That’s right, I’m 88 years old and as I write this, I have 1,500 wonderful Twitter users following my @travel4seniors Twitter account. I’ve been Tweeting for a few years, and as a travel blogger (the world’s oldest) and contributor for Yahoo, I always include my Twitter handle at the end of my articles or blog posts.
How I use Twitter. My main use of Twitter is more for business purposes. As a blogger and online writer, I use it to promote and publicize my articles and blog posts. I use what are called hashtags (#) to showcase the content to a wider audience and will also tag the specific subjects or properties I write about. To me, it’s all about building a larger network and audience for the articles I write.
Twitter basics. If you’re new to Twitter, first go to the site’s own Getting Started with Twitter as it’s a clear, concise overview of the site and how it all works. It’s basically a way of communicating using messages no longer than 140 characters. People and business on Twitter have usernames, shown with a “@” and people, businesses and subjects can also be referenced using the “#”, called a hashtag symbol. Use of these symbols on the app or site automatically creates a weblink within Twitter making it easy for users to jump from one user to another, and also easy to follow other users. This is the reason they call it a social “network”, as everything is so easily connected. Twitter works great on a computer, laptop, tablet or smart phone and functions in a similar way.
Interact with the world. For personal senior users, Twitter is a great way to interact with the world in a real-time situation. If you like news up to the second, Twitter is a great place to find out about things happening, locally or internationally. Following Twitter accounts like @CNNBreakingNews or @BBCBreakingNews can provide constant updates on top news stories while local accounts like @WehoDaily (one of my personal, local favorites) can provide neighborhood news like traffic accidents and police activity.
Give and check feedback. Headed to a restaurant, hotel or other business? You would be surprised how much information can be found on Twitter. Check to see what other Twitter users are saying about a business and also track the responses provided to any complaints (or compliments).
You can even reach out to the brand in advance, by Tweeting something like “Hey @DowntownHotel, I’m coming to visit next month, are you ready for me?” You might be surprised how well you’re treated, with the hotel knowing you are active in expressing your opinions on social media. It’s also become a great venue to share feedback with the world after a positive or negative experience, sometimes getting a better and quicker response than trying to contact customer service directly.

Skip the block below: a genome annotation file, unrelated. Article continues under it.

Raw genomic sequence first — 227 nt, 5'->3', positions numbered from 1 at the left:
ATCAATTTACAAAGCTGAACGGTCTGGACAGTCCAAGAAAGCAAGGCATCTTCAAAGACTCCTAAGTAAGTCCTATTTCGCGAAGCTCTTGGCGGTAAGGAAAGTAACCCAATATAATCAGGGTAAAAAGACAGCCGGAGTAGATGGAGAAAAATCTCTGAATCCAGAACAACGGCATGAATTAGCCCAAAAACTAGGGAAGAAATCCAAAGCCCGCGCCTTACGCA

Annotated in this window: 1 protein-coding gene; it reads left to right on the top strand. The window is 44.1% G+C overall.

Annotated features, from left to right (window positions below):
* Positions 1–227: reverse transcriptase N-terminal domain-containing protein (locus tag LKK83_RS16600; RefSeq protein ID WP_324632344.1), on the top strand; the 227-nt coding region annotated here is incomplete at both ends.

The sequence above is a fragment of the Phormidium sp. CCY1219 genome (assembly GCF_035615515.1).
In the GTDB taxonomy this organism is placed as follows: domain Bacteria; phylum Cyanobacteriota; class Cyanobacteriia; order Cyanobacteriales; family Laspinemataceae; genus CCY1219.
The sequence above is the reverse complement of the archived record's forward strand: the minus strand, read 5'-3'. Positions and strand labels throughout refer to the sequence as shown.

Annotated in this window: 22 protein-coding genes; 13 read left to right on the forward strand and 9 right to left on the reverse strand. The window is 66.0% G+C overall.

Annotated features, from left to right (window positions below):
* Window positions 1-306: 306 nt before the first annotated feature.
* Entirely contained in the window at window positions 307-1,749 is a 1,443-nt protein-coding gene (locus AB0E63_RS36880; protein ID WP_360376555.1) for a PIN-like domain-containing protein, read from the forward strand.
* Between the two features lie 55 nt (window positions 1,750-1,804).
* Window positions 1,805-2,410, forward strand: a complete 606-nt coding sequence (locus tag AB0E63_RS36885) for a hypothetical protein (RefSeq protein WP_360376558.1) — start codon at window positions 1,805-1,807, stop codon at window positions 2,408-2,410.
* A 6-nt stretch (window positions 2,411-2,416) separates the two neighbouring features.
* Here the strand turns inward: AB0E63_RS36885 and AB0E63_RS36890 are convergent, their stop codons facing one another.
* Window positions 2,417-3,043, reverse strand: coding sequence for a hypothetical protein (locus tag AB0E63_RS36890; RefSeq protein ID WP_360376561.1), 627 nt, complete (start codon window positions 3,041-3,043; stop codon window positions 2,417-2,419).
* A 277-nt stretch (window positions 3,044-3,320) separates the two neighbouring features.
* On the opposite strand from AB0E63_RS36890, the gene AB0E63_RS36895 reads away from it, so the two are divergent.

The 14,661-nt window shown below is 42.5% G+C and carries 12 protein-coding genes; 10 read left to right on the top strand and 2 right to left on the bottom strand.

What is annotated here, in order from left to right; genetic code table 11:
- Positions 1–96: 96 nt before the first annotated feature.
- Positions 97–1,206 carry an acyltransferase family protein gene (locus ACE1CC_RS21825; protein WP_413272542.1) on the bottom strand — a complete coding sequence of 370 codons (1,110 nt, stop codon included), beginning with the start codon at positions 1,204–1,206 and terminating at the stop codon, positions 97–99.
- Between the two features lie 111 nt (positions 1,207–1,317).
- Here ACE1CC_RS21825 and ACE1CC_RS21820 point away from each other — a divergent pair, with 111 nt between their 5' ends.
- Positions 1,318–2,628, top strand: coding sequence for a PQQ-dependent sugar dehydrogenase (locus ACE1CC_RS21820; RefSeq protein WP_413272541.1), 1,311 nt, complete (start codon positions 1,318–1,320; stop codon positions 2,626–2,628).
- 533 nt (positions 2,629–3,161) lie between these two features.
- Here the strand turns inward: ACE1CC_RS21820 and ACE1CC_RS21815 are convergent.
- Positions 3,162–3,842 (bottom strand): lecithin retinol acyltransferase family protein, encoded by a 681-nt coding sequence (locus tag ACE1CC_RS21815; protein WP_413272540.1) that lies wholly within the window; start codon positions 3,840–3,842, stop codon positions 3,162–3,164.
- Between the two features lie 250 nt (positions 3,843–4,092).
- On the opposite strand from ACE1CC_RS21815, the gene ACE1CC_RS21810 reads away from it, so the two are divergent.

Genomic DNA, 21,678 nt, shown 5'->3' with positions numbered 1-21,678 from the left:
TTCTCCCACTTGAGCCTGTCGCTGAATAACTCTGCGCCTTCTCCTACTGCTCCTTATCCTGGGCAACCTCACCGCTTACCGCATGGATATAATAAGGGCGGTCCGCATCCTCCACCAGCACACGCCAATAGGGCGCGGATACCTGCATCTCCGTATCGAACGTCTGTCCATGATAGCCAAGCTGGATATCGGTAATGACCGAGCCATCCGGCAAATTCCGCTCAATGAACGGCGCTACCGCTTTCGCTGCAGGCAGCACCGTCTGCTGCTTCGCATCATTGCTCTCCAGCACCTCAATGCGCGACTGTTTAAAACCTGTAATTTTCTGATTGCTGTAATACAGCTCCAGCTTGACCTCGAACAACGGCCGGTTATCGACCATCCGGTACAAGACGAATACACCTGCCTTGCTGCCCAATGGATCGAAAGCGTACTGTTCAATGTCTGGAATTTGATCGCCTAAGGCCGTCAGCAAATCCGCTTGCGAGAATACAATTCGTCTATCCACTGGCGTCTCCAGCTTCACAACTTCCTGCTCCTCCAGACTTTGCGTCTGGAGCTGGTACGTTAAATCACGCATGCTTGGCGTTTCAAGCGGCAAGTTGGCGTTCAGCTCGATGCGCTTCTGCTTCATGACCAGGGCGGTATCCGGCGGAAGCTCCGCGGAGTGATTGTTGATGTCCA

Communicate with friends and family. Many people use Twitter as their primary method of communication, by tagging people in Tweets, they are instantly notified on their smart phones. Some prefer it over email or texting. You can send direct, private messages to other users and Tweets can also be photos or videos, not just text.
Just get started. The best way to learn is by doing and a Twitter account can be created in minutes. Then just search around and start following some Twitter accounts that seem interesting. There’s a a lot of senior information and senior-specific Twitter accounts. @AARP and its individual state chapters have Twitter accounts as well. You’ll see Twitter itself suggest accounts to follow and it all builds up rather quickly. Start Tweeting yourself, just say hello to the world and let everyone know what you’re thinking and like me, you’ll be a social media influencer before you know it.
Ted Sherman has spent a lifetime traveling. With journeys to every continent, almost 100 cruises and multiple group tours, he enjoys sharing his travel experiences and knowledge with others. Follow Ted on Twitter, @travel4seniors and read more on his travel blog, travel4seniors.
More from this contributor:
Three Great Family Golf Experiences
First Person: Social Media and Brand Image
First Person: 5 Unusual Places to Retire in the U.S.